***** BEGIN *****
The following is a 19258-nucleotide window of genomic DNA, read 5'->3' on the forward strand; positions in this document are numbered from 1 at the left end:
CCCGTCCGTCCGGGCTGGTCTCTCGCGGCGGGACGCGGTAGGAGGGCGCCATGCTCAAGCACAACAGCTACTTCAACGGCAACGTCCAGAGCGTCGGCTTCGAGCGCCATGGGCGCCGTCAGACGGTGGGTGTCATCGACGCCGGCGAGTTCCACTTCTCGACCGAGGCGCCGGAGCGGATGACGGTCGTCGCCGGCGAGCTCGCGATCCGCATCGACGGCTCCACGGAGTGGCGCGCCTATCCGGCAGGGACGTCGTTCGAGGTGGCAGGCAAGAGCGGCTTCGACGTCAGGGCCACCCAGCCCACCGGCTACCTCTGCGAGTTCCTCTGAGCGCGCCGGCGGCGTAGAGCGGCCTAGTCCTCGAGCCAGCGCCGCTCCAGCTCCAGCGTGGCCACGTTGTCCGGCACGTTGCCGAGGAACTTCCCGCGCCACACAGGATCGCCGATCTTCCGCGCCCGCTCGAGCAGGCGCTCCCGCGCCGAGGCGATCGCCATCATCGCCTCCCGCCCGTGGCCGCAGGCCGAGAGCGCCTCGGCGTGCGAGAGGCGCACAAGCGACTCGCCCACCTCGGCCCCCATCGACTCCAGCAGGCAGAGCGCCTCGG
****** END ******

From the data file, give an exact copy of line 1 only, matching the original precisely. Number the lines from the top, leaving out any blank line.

The following is a 19258-nucleotide window of genomic DNA, read 5'->3' on the forward strand; positions in this document are numbered from 1 at the left end: